Arid and semi-arid ecosystems usually don’t have a lot of vegetation to cover the soil. In these cases, the soil is sometimes covered by a biological soil crust, that is communities of living organisms that live in the top of the soil. There are many areas in the United States that are covered by this kind of crust, including some agricultural areas.
The organisms that compose and live in this kind of crust are, in many proportions, fungi, lichens, cyanobacteria, bryophytes, and algae. The main one, and most important, is the cyanobacteria. It not only lives in the crust but also produces sub-components via photosynthetic processes. That enriches the soil and creates a biological binding material that brings non-organic crust particles together.
The crust is the first layer of the soil, and it can protect it against many outside circumstances. It may just be a 1mm layer, but it can make a difference in many aspects of the soil. Here are some of the ways it can influence the land’s health.
- Water infiltration
Biological soil crust can influence greatly the levels and proportions of water in the soil. The way that it does that will vary depending on the specific microorganisms living in the soil and their proportions. They can increase the soil’s roughness, thus increasing infiltration. Or they can reduce water drainage with the presence of cyanobacterial filaments.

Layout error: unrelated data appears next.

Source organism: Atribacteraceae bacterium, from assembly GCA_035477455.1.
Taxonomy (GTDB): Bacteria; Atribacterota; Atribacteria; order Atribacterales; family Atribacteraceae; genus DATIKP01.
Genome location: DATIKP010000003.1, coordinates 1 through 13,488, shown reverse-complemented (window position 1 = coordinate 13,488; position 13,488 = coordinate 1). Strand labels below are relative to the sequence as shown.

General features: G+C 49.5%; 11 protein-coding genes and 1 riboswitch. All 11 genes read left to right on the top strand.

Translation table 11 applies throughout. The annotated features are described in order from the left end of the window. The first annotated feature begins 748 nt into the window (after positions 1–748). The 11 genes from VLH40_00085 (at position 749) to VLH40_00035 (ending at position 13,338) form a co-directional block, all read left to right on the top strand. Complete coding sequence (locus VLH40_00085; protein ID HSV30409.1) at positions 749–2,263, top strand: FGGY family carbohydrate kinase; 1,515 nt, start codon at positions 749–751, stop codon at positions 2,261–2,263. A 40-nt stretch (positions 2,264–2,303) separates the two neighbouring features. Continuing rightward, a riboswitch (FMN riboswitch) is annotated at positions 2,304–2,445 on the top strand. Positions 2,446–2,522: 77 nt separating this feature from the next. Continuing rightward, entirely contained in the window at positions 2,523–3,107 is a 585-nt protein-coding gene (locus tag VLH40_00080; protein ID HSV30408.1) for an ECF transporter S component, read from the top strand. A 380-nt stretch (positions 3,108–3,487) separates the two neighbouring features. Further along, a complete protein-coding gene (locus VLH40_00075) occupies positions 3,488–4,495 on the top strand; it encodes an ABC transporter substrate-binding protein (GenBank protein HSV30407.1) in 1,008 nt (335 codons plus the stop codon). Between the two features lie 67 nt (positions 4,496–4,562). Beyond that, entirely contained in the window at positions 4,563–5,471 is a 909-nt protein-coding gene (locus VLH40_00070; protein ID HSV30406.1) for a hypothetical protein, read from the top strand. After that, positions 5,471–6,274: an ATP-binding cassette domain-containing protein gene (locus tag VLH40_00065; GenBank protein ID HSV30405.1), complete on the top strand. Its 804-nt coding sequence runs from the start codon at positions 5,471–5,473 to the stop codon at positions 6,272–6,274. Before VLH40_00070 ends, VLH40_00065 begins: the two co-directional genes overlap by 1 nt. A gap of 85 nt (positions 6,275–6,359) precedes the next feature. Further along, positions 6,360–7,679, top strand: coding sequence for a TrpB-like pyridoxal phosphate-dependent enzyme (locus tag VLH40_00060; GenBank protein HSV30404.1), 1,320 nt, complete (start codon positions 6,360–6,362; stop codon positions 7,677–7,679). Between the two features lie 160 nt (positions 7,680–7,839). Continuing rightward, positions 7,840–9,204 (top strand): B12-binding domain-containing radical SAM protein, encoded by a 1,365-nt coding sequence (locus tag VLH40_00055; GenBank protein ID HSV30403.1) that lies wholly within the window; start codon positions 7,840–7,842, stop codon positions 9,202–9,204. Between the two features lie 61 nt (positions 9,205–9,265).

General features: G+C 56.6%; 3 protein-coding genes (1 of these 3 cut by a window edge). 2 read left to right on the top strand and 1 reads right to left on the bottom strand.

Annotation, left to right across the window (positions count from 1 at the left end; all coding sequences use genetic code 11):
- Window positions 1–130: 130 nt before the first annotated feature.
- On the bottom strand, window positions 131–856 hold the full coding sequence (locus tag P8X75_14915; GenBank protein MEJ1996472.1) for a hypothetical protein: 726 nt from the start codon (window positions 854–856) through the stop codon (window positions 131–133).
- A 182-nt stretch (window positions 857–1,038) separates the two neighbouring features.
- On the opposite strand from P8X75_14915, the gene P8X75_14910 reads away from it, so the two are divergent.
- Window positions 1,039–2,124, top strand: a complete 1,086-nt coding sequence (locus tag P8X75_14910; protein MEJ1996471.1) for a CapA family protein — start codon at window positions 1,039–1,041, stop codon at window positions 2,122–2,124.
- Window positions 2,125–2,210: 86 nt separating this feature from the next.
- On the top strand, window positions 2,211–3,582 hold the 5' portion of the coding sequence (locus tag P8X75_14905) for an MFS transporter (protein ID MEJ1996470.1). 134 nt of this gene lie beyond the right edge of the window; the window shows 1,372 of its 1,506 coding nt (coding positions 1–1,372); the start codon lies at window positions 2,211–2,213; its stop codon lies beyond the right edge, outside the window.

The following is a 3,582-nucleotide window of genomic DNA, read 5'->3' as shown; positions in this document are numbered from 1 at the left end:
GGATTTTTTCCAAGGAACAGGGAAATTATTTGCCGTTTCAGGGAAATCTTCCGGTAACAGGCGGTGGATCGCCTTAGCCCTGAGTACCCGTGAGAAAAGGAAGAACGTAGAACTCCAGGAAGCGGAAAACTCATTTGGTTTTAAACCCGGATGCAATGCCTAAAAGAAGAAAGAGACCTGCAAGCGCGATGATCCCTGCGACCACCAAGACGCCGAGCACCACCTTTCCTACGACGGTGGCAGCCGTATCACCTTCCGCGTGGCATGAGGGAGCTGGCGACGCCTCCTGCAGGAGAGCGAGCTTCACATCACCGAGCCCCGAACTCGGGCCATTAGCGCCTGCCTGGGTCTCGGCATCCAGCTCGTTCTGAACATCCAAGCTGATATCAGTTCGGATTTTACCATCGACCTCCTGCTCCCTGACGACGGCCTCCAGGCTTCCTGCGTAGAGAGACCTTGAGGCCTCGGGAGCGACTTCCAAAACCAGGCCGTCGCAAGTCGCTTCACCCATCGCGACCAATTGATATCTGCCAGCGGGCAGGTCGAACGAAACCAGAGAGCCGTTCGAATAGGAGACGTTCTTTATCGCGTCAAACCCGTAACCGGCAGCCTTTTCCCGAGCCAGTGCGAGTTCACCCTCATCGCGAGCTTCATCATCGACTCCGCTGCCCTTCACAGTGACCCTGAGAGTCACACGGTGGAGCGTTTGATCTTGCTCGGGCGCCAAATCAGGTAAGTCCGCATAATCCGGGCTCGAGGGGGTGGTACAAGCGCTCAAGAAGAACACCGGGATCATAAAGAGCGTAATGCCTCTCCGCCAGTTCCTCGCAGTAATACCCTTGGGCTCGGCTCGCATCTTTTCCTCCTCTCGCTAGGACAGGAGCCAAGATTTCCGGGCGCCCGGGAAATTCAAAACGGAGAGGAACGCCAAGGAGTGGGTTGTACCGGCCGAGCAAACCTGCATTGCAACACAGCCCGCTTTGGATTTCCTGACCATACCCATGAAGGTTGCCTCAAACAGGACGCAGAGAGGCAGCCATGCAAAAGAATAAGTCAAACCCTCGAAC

- Plant health
The increasing presence of organisms in the biological crust can highly influence the rates of plant and seed germination. It is also proved beyond doubt that soils with biological crust provide a healthier environment for plants to grow. The nutrient content is higher, plants survive longer and their biomass grows larger.
- Soil stability
Arid soils are very prone to erosion. They take a long time to form and can deteriorate easily by outside forces like heavy occasional rains or strong winds for example. Biological soil crusts protect the outer layer and increase roughness, which is proved to help with soil stability.
- Carbon cycling
Carbon cycling is a crucial element for the development of al types of life. Biological soil crust uses respiration and photosynthesis to boost carbon cycling and promote the evolution of life in arid regions.
Pieces of land with biological crust can be used for a range of different purposes. Some of them are grazing, recreation and different types of plantations.